to be continued…(Really)

The Ghetto Worst (Part 2)  Upcoming…

I cannot forget entering Dunbar High School in 1976 from the ‘low end’ (i.e. Englewood). I was now attending a school with students who grew up in communities like my uncle and aunt, the nice hoods (i.e., Chatham, Morgan Park, and Kenwood). Yet, I was still dirt poor, one pair of shoes, struggling to keep my slacks up, and wondering what the fuck. I could see a difference in the students; I knew who was poor and who was well off. Growing up in poverty, you possess a keen sense of details, hell your life depended on it. Dunbar Vocational High School was a flagship institution, unlike my community’s high schools Tilden and Englewood for which I refused to enroll in either. The ‘Bar’ was uppity’. The school was surrounded by condominiums, close to the lake, and minutes from ‘The Loop’. There was plenty intra-racial discrimination and prejudices’ bullying going on in the ‘Bar’. If you were a student not from one of those nice neighborhoods, it could be tough. Now the ‘Bar’ alumni’s get together pretending these cultural and sociological differences did not exist, Bullshit. Students from the projects and communities like Englewood were treated different. Some of us were poor and from the other side of the tracks. We felt the class divide as other impoverished Blacks has throughout our history in America…(to be continued)

Robert a Williams

My Bad-Ass Mother…

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All photo Google images

Something about my Mother…

My life consists of a set of wishes. (1) Unity of Family, (2) Never Quit, Never Give up, (3) Be Honest with Yourself, and (4) Accept Yourself. These are not all the wishes I have but they are at the core of my human existence. Every facet of my life begins with this framework and the credit of this paradigm goes to my Mother.

My desire of a close-knit family comes directly from childhood. Growing up poor on Chicago’s south side in the 60’s and 70’s, my memories are similar to thousands like myself who was part of the ‘Great Migration.” As Latino immigrants flood America today in search of a better life so too did Blacks in the 50’s.

Their mass exodus from the swelter heat of Jim Crowism, racism, discrimination, and lack of decent employment opportunities drove herds of them to cities like Chicago, Detroit, and New York.  As African wildebeest and zebras travel the Serengeti for water and grazing annually, so too Blacks went north for respite and redemption. Thousands in search of the America dream flooded the South and West side of Chicago changing the demography overnight.

Chicago, Sweet Old Chicago

2D2577BCDC834AD8A6684F7037B2CA3D Some found their dreams and some like my Mother continued their nightmare, as a single pregnant teen she left the south as to disguise family shame and not for greener pastures.  The shame of teen pregnancy was deeper then grown Black men being called, “Boy” or chronic physical beatings Black women suffered from Black husbands, boyfriends and fathers in the south.  A pregnant teen was considered an obtuse figure and given a train ride with their “mistake” out of town.

In this tiny apartment lived a single Mother of 6, a dog, mice on occasions, monthly visits from welfare social workers reminding her how detrimental a husband would be to her receiving benefits and a big white-book with a big white Jesus on her dresser. We were pathologically dysfunctional from the beginning.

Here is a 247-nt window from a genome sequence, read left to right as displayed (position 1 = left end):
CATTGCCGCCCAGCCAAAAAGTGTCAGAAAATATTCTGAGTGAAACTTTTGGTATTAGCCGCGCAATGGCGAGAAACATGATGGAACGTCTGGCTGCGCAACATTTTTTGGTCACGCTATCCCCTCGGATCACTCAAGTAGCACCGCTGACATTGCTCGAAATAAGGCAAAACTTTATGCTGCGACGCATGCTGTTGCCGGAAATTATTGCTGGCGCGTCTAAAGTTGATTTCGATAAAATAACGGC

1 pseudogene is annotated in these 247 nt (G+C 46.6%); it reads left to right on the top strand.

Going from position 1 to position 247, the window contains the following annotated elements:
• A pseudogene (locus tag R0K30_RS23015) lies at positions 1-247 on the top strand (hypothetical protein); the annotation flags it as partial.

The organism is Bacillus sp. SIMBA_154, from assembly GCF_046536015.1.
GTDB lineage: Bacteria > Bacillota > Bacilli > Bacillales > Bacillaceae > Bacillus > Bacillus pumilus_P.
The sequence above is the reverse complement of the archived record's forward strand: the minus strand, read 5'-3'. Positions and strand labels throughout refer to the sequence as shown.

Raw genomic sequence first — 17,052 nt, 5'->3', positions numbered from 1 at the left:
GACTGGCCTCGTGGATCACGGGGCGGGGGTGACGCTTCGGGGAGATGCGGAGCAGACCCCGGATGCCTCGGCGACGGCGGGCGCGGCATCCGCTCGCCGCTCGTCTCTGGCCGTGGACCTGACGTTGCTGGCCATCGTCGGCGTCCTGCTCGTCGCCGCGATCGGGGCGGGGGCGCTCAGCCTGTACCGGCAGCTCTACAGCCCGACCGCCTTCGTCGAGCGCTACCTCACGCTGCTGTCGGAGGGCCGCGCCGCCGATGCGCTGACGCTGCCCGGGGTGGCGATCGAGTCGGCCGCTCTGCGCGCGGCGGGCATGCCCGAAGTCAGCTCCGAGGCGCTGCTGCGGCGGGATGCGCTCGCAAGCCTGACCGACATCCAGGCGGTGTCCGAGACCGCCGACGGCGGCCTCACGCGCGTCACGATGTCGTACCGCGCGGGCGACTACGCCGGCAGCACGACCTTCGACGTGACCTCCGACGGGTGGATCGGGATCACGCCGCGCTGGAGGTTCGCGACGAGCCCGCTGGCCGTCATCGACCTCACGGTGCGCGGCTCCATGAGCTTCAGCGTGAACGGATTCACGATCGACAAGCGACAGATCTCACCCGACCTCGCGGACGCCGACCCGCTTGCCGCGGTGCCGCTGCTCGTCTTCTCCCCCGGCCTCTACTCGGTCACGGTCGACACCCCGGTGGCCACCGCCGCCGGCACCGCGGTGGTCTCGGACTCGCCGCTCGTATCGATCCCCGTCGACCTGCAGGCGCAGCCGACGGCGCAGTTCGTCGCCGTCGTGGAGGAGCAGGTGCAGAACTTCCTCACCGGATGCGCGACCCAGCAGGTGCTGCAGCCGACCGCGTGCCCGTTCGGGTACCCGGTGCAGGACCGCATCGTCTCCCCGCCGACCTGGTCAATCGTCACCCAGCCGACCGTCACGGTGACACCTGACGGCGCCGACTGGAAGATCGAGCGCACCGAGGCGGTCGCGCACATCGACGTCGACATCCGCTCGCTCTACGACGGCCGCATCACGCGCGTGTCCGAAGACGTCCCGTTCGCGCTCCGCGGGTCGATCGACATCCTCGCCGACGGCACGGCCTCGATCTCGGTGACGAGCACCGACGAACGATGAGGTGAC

My Mother was 13, uneducated, single and thrust into one of the many fiercely-segregated neighborhoods of Chicago (Englewood) to fend for herself. She had no role models that I knew, her Mother, my grandmother (Dorthy) a chronic alcoholic did not give much hope to life.

An All-American Bad Ass,

Oh, she was in the “shit” no doubt; her daily anthem, how do I feed and clothe my children.  A miserable view from the eyes of a child.  It however was there I understood family unity; although admittedly by the dysfunctions; I learned what unity can prevailed against.

She was the All-American 60’s Black Ghetto woman, five children hanging on her tities wherever she went, (My last sibling would come later when she married) she had amazing personal and physical strength as a young Mother. I realized early her physical strength; one of her pet peeves was for us to always call her mommy, never by her first name, “Ann.”  I was quickly enrolled in a apprentice program of Black cultural Do’s and Don’t,s by my teacher, “Ann.” praise woman

In 1967, I learned that not only was it a cultural taboo to call her by “Ann,” but unforgivable to do it in front of her friends. One night in our tiny apartment we shared with her two sisters and my cousins, I somehow wondered into a “grown folks” conversation (another cultural no-no) and somehow injected the word “Ann” into the open atmosphere.

Do What I Say

I did not know there was a different in hand preference as a child, you do not notice which hand a person uses most it’s not important as a child.  Well I discovered my Mother was left-handed, a southpaw, and after the unforgettable stinging stop in my mouth I never lost that knowledge. She slapped the “Shit” out of me, I feel it like it happened yesterday; her hands were liken to a champion boxer, fast, strong;  I never saw it coming.  As I staggered away dizzy and discombobulated, I never called my mother “Ann” again, or at least where she could hear me.  (I was a rascal.)

On occasions her instructions were met with a slow response or a disrespectful non-verbal gesture, her radar picked up the activity, her missile disguised as a left-hand was launched before the combatant took another step. Man down! Medic!

As my wounded sibling or me raced for cover, for you learned not to retreat was also a form of disrespect, she then would unleash “Hell.” Whatever object at her nearest disposal was applied to your disrespectful “Black Ass” as she would shout angrily…usually my aunt or grandmother would administrated respite to us soon after however.

comment from the author…

…I loved my Mother’s strength…no matter how dysfunctional it looked to the outside…inside of it was my salvation.

Robert Williams